This Company Tried a Three-Day Workweek—and It Worked
A three-day work week might not be for everyone, but one restaurant owner’s experiment led to 100% retention on the managerial level.
If experiments with a four-day workweek lead to increased productivity, higher job satisfaction, and overall employee happiness, what would a three-day workweek do? One Chick-fil-A franchise recently tried a three-day workweek and saw success.
Why are some considering three-day workweeks?
Staffing shortages are a huge problem right now, and they’re affecting a wide variety of industries, from nursing and law enforcement to almost every aspect of the service industry. Aviation crews are severely understaffed—which has resulted in high numbers of delayed and canceled flights and extreme amounts of lost luggage—but by far, one of the industries hardest hit by the labor shortage is food service.
In July 2022, the U.S. Bureau of Labor Statistics reported that “the rate of job quitting in the United States has reached highs not seen since the start of the U.S. Bureau of Labor Statistics Job Openings and Labor Turnover Survey program in December 2000.” Quiet quitting is a major concern for employers, but so is actual quitting. “Quiet quitting isn’t new; it’s gone by different names such as “mailing it in,” “malicious compliance,” or “sticking to the job description,” points out Michael Levitt, Chief Burnout Officer of The Breakfast Leadership Network, a San Diego-based burnout media firm.
“The COVID-19 pandemic has created opportunities for employees to reflect on their work life, and many have decided that they’re being asked to do too much,” Levitt says, “It’s definitely becoming a huge concern for U.S. employers, on top of all the other economic issues businesses are facing.”
The quit rate in food service is escalating at alarming rates, leaving restaurants so short-staffed they can’t open their doors because they don’t have enough people to cook or serve. Some restaurants have shortened their hours, and many restaurants have closed while they try to restaff and regroup.
So, can a three-day workweek work?
And then there’s Justin Lindsey, the owner of a Miami Chick-fil-A who decided to try something new. Lindsey recognized that his restaurant’s profitability might have been coming at the expense of his workers, many of whom were putting in 70-hour weeks. Recognizing that staff burnout is huge in kitchens—and that people want to have lives outside of work—Lindsey implemented a three-day workweek. The catch? 13-14 hours days.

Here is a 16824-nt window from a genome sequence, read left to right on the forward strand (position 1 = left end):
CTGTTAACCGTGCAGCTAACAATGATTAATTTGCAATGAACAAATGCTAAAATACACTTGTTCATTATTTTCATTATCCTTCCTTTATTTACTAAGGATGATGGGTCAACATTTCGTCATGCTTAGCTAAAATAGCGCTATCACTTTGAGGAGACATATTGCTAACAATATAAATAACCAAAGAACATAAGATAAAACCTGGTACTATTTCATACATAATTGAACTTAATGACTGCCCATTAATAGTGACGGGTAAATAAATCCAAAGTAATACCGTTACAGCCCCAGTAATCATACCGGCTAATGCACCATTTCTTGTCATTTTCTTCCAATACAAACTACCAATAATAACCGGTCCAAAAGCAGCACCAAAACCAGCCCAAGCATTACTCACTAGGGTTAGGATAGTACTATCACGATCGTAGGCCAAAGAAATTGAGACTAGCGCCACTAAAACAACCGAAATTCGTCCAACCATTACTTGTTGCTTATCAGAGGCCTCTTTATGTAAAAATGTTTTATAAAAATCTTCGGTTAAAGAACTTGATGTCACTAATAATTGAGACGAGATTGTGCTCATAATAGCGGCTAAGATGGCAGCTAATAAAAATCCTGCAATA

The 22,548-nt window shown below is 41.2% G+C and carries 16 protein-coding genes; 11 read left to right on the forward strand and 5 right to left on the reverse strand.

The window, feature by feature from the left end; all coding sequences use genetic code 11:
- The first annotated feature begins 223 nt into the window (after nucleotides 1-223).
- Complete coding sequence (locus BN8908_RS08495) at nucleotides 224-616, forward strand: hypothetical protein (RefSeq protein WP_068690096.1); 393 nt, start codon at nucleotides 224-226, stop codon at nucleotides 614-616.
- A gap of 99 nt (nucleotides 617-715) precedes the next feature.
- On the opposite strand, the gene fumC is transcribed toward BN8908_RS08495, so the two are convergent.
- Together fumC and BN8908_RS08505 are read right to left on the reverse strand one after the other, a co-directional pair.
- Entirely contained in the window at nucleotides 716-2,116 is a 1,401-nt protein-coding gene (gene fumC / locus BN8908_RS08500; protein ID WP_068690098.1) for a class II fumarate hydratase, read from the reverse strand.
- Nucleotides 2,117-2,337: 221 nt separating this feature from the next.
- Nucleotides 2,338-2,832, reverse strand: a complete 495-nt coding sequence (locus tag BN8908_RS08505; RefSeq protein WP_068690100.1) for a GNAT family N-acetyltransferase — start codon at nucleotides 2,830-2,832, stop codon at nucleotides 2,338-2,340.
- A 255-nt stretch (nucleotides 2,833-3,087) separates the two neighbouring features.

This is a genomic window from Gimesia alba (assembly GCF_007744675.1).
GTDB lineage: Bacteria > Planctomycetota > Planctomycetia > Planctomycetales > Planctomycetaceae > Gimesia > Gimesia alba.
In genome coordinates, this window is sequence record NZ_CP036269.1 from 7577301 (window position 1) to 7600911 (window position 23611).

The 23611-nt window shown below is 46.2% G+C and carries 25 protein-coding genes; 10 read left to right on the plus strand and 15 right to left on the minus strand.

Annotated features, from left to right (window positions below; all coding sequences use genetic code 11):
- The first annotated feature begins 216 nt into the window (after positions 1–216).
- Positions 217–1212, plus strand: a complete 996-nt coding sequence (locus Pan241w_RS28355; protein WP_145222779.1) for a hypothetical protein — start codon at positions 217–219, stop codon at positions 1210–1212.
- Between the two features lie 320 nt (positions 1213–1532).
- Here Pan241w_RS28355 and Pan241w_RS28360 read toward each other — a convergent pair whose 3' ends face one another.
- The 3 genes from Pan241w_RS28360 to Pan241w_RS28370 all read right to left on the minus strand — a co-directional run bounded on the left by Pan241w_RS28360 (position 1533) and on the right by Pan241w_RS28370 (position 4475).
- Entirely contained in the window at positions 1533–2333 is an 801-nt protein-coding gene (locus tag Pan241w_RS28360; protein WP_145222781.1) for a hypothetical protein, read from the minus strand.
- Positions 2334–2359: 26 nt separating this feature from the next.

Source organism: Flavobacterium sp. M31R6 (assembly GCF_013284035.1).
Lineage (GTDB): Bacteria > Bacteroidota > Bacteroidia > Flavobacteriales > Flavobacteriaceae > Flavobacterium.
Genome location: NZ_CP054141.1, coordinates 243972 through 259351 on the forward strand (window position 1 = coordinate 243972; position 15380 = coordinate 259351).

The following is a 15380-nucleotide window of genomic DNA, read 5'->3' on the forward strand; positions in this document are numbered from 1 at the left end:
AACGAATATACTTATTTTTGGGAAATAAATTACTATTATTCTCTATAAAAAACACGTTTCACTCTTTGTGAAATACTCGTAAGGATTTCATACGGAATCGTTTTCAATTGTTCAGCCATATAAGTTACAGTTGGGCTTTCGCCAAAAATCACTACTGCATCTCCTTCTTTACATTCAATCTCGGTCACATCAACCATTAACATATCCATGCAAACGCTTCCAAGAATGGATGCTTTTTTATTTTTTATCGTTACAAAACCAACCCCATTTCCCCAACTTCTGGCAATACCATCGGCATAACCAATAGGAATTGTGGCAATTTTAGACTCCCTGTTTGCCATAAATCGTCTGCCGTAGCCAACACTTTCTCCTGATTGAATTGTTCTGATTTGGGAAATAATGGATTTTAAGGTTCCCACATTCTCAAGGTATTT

The thing is, it wasn’t a catch at all—it was a huge attractant. After announcing the move to a three-day work week, Lindsey received 429 applications in one week for positions paying $15 to $17 per hour, with health benefits and Sundays off for everyone, which is a corporate Chick-fil-A policy. The way the scheduling works among Lindsey’s staff of 38 is that he divided them into two groups that work in three-day blocks and alternate weekly schedules.
Because staff can trade shifts with coworkers and work six days in a row to have eight days off, it improved work-life balance for people who like to travel or who live far from family. They can take trips and not even dip into their PTO. (By the way, this is the best day of the week to take time off.)
This schedule wouldn’t work for everyone—not everyone can handle 14-hour days—but for others, it’s a game changer. “It is important to remember that people are individuals,” says Bo Bennett, PhD, a social scientist and business consultant. “Although many workers will be drawn to this kind of arrangement out of pure novelty, only some will do well with a 13–14 hour shift. The individual will need to be both physically and cognitively capable of pulling it off long-term.”
Jeff Neal, an HR manager at The Critter Depot, said he’s not surprised to hear about Lindsey’s success trying a three-day workweek at his Chick-fil-A in Miami. “For the past three years, especially with the pandemic in the mix, we’ve seen a lot of employee turnover,” Neal says, “But once we offered the three-day workweek, we’ve had zero turnover from our warehouse laborers.”
Lindsey’s experiment has yielded similar results—100% employee retention at the manager level. “People want flexibility and autonomy in their work roles,” Levitt says, “Extra compensation can help, but it’s no longer the tool to entice people to work for your organization. Flexibility and trust are.”
Nurse Journal, “The U.S. Nursing Shortage: A State-by-State Breakdown“ Police Executive Research Forum, “Survey on Police Workforce Trends“ The U.S. Bureau of Labor Statistics, “The “Great Resignation” in perspective“ Fortune, “Work three days a week, get full-time hours“ Bo Bennett, PhD, a Social Scientist and Business Consultant Michael Levitt, Chief Burnout Officer of The Breakfast Leadership Network, a San Diego-based burnout media firm Jeff Neal, HR manager at The Critter Depot